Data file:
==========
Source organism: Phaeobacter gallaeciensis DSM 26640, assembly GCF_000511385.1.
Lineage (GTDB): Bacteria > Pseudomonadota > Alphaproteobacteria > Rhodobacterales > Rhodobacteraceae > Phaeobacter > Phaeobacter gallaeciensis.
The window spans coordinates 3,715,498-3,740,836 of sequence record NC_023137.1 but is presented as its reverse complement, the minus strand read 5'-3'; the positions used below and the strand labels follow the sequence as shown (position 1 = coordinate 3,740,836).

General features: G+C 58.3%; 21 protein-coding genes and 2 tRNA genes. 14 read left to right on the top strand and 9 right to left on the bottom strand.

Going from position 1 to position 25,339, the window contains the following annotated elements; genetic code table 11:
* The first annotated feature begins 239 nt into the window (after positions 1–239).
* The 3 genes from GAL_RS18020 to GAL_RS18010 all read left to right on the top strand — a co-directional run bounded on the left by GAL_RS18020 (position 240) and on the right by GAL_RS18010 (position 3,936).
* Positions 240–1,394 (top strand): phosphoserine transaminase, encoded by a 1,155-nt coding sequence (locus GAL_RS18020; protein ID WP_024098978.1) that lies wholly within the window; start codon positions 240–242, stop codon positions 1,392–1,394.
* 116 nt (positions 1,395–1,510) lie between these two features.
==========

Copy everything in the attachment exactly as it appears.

Source organism: Phaeobacter gallaeciensis DSM 26640, assembly GCF_000511385.1.
Lineage (GTDB): Bacteria > Pseudomonadota > Alphaproteobacteria > Rhodobacterales > Rhodobacteraceae > Phaeobacter > Phaeobacter gallaeciensis.
The window spans coordinates 3,715,498-3,740,836 of sequence record NC_023137.1 but is presented as its reverse complement, the minus strand read 5'-3'; the positions used below and the strand labels follow the sequence as shown (position 1 = coordinate 3,740,836).

General features: G+C 58.3%; 21 protein-coding genes and 2 tRNA genes. 14 read left to right on the top strand and 9 right to left on the bottom strand.

Going from position 1 to position 25,339, the window contains the following annotated elements; genetic code table 11:
* The first annotated feature begins 239 nt into the window (after positions 1–239).
* The 3 genes from GAL_RS18020 to GAL_RS18010 all read left to right on the top strand — a co-directional run bounded on the left by GAL_RS18020 (position 240) and on the right by GAL_RS18010 (position 3,936).
* Positions 240–1,394 (top strand): phosphoserine transaminase, encoded by a 1,155-nt coding sequence (locus GAL_RS18020; protein ID WP_024098978.1) that lies wholly within the window; start codon positions 240–242, stop codon positions 1,392–1,394.
* 116 nt (positions 1,395–1,510) lie between these two features.